The streets of Metro Manila were eerily quiet like they would be at midnight. Millions of Filipinos were glued to their radio sets while the luckier ones watched the boxing fight live via pay-per-view cable TV in restaurants, stadiums, movie houses, and yes, public plazas where even typhoon victims in the Visayas region gathered to watch.
Filipino boxing champion Manny “Pacman” Pacquiao entered the Cotai Arena of the Venetian Casino in Macau under the most extraordinary circumstances. Thousands of typhoon victims in Eastern Visayas knew about his fight, and were banking on his victory. Homeless, penniless, and in various stages of mourning, these victims see hope in boxing gloves worn by someone familiar, someone who made it to the top despite all adversities. The fight between Pacquiao and Mexican boxer Brandon Rios was more than just a boxing match. It was a metaphor for their lives.
For typhoon victims in Tacloban City and Guian, Eastern Samar, the fight was symbolic of their own impending triumph against adversity. Some came prepared with placards expressing support for Pacquiao while others waved Philippine flags.
Pacquiao knew this. He acknowledged it early on with a public declaration that his fight was dedicated to the people of Tacloban City, and all other areas ravaged by Haiyan. He dazzled the crowd with his speed and accuracy. Every punch that landed was met with cheers from Macau to Manila, and throughout the archipelago. Pacquiao who turns 35 on Dec. 17 parried his opponent’s blows and quick-stepped his way to victory. Brandon Rios, 27, suffered a cut on his left eyebrow after a flurry of punches in the sixth round. The decision was unanimous in favor of Pacquiao.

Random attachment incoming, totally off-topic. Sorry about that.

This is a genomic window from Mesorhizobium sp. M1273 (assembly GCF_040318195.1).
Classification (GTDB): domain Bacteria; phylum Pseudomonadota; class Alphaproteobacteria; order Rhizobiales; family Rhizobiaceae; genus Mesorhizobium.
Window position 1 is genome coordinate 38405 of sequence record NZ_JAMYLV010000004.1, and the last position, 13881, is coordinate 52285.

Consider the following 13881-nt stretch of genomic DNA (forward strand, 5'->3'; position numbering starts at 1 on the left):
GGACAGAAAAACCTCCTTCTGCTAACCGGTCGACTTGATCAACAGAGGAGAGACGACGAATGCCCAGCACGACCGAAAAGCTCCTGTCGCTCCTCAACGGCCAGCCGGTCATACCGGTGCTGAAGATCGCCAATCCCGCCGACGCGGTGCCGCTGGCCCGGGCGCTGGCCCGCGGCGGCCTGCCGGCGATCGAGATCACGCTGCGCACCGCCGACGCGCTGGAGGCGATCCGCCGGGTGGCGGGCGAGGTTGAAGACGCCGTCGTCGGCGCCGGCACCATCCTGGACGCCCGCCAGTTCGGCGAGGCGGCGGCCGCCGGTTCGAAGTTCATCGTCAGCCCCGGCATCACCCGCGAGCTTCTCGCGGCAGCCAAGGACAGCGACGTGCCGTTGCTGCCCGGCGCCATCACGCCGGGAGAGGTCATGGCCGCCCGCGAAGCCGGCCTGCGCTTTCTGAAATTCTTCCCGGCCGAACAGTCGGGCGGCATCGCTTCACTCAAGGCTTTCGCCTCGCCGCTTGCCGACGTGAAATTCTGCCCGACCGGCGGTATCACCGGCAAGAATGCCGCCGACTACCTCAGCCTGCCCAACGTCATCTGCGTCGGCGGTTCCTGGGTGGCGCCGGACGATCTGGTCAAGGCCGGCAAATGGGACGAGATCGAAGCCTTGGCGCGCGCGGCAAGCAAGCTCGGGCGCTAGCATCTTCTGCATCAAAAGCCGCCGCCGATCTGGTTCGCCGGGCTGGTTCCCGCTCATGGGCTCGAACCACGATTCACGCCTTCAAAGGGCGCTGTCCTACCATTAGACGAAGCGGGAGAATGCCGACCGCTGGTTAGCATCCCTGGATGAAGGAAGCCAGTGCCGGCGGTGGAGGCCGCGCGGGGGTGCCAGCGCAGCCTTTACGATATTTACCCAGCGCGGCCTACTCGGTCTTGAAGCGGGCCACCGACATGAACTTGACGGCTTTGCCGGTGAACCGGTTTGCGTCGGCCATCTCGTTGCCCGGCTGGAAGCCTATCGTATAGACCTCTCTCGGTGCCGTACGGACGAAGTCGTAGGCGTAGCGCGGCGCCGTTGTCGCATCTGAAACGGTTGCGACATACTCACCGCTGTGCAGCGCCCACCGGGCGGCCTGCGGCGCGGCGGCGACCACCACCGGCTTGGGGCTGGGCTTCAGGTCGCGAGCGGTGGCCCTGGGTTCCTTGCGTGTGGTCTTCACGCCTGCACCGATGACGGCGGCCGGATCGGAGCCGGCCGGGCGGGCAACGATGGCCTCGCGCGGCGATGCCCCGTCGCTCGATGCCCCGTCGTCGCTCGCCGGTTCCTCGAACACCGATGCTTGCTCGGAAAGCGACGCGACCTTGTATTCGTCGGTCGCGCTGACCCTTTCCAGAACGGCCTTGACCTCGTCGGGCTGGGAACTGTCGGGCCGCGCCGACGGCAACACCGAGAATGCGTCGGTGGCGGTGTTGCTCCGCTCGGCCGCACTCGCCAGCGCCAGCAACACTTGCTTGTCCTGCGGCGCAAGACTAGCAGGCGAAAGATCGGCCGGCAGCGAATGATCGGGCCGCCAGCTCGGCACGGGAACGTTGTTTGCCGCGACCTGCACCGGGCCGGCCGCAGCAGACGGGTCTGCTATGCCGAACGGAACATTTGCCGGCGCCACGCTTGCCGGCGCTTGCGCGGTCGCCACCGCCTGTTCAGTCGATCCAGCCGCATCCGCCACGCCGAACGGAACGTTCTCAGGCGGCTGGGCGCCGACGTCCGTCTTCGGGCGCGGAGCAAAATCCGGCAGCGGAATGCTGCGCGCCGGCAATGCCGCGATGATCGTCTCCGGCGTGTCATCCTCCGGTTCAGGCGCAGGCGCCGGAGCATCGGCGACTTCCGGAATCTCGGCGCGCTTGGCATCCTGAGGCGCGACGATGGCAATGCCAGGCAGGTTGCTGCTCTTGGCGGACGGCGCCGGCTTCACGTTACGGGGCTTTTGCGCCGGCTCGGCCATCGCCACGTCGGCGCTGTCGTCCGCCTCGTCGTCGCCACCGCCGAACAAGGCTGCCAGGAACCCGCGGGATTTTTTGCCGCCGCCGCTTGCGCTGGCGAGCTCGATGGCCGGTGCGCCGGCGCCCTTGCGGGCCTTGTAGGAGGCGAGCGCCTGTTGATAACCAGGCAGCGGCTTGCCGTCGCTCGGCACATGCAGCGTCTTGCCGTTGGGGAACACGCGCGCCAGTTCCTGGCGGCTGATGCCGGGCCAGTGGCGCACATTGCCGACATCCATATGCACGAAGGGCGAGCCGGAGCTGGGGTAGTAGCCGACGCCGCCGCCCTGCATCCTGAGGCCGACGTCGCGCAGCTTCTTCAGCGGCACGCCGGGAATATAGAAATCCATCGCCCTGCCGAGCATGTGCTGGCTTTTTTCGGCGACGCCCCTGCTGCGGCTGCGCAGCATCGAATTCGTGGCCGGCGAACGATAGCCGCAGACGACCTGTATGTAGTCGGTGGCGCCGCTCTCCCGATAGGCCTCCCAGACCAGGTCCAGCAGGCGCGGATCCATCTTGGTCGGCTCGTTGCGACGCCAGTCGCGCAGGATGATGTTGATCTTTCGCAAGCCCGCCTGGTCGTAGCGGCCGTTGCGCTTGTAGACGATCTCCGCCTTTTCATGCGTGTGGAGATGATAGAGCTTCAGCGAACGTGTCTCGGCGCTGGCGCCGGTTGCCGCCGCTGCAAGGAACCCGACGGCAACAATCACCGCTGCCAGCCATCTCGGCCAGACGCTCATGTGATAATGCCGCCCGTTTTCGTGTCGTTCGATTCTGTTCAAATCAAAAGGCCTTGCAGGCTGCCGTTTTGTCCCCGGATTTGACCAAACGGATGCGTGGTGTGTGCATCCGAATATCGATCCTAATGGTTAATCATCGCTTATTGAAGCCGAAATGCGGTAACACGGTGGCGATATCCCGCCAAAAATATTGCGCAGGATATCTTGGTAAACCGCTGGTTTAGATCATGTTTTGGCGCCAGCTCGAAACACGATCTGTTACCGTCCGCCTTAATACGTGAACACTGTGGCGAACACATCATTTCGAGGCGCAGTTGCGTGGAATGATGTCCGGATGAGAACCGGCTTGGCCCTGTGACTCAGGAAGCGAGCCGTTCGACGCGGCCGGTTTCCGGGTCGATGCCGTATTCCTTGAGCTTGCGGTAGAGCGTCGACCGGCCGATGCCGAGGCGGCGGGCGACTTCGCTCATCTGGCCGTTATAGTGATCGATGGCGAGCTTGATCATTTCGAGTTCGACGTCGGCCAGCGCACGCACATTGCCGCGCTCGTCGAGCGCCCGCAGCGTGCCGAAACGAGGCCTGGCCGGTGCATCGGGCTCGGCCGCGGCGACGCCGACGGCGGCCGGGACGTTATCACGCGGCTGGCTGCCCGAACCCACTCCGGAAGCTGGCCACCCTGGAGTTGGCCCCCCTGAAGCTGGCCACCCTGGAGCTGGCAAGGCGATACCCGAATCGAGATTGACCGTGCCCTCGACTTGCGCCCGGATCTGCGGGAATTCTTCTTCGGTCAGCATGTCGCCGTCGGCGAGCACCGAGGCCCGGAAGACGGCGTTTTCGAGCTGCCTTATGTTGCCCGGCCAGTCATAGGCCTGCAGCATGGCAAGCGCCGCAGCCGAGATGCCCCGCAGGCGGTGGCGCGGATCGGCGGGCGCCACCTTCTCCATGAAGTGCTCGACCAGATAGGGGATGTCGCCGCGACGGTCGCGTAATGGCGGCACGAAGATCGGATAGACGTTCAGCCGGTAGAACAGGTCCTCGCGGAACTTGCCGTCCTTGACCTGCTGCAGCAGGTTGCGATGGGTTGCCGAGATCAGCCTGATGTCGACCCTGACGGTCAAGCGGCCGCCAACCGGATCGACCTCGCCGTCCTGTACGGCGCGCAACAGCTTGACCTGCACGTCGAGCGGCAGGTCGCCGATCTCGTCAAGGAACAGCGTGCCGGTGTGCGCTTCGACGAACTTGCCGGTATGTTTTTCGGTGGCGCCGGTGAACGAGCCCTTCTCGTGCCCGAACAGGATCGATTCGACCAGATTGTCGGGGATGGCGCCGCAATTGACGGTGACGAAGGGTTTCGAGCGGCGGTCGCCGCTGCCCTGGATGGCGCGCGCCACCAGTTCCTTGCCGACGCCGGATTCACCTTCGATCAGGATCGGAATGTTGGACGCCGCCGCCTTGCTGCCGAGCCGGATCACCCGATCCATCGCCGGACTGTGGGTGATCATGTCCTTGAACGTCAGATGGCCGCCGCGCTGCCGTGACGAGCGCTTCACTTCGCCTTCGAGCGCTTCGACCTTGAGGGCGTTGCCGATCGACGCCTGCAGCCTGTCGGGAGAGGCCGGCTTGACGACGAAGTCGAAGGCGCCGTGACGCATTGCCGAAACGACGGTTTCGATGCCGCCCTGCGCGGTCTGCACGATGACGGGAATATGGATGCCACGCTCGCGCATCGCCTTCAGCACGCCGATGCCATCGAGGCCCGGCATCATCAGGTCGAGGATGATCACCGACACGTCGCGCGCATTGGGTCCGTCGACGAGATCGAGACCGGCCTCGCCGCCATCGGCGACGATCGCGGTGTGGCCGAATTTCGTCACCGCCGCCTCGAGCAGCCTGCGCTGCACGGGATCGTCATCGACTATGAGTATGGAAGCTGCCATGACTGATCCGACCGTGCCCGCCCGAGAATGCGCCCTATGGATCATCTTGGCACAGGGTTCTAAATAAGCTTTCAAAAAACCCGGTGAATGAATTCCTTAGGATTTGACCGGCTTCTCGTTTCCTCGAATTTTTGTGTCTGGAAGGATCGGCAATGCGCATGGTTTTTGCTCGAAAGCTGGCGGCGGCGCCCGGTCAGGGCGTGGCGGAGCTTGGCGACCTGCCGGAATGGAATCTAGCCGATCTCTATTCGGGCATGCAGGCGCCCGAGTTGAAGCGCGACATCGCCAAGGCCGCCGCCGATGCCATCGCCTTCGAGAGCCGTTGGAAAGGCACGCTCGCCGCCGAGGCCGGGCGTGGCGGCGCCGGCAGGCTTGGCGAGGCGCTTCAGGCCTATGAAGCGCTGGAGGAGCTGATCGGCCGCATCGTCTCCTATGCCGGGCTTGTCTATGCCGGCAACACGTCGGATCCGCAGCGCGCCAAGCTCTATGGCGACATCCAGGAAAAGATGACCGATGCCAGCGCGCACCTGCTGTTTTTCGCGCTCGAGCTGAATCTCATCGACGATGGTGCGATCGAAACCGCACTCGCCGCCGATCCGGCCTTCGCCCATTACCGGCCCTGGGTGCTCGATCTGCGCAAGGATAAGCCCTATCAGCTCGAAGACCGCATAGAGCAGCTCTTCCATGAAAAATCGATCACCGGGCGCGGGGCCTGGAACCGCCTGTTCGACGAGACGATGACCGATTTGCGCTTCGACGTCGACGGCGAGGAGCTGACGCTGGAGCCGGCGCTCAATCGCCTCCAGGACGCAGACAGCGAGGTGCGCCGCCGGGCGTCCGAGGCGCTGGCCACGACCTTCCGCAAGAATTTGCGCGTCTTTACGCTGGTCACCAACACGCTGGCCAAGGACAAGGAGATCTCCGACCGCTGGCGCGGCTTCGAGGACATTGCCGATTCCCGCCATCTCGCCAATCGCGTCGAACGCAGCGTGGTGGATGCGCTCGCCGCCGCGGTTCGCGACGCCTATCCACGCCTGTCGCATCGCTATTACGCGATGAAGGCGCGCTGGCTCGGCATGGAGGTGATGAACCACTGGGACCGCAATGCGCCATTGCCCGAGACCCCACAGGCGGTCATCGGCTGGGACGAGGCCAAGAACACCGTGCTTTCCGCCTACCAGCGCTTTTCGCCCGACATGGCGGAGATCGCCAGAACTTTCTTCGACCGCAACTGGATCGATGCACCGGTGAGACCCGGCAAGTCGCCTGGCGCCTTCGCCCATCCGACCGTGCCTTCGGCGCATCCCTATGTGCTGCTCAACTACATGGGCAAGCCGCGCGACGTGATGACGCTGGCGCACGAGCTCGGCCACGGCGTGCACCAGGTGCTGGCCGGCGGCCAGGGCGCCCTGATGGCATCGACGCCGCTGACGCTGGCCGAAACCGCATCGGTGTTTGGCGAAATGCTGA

“This is not about my comeback. My victory symbolizes my people’s comeback from a natural disaster and a national tragedy,” Pacquiao said. In media interviews, the boxing champ cheered, “Bangon, Pilipinas!” (“Rise, Philippines!”)
Pacquiao promised to visit Leyte as soon as possible to make up for his absence days after the typhoon struck. During that time, the boxer was training for the match.
Based on fight statistics, Pacquiao landed 281 out of 790 punches against his younger opponent’s 138 for a 36 percent compared to the 138 punches out of 502 thrown by Rios, for a 27 percent rate. The unanimous decision brought to life the Filipino’s boxing career, setting aside previous appeals for his retirement.
Once the fight was over, life stirred in Metro Manila as taxi drivers revved up their engines to make up for lost time in ferrying passengers, and a euphoric metropolis turn to Facebook and Twitter to announce Pacquiao’s victory.
It has become traditional that after every major victory, Pacquiao would receive a hero’s welcome including a motorcade around the city of Manila. This time, the boxing champion is expected to pay his respects to those devastated by the typhoon. It will be an emotional journey that would undoubtedly bring tears of joy to the victims, and hope as well.
Who would have thought that a pair of boxing gloves would signify hope? And yet, there it was. Had it been any other boxer, the euphoria would not have been as palpable. Pacquiao’s life is an open book to all his fans. The man grew up in a poor family, so poor that they couldn’t afford three meals a day. Today, the man lives a charmed life with every chapter of it — from his mother’s dancing shoes to his wife’s Hermes’ bags — known to Filipinos from all walks of life. When he became a congressman, critics thought that would be the end of his boxing career. Calls for his retirement came in December 2012 after Juan Manuel Marquez knocked him out.
Today, Pacquiao rises, and soon, so will Leyte, Eastern Samar, and Panay Island. Bangon, Pilipinas!
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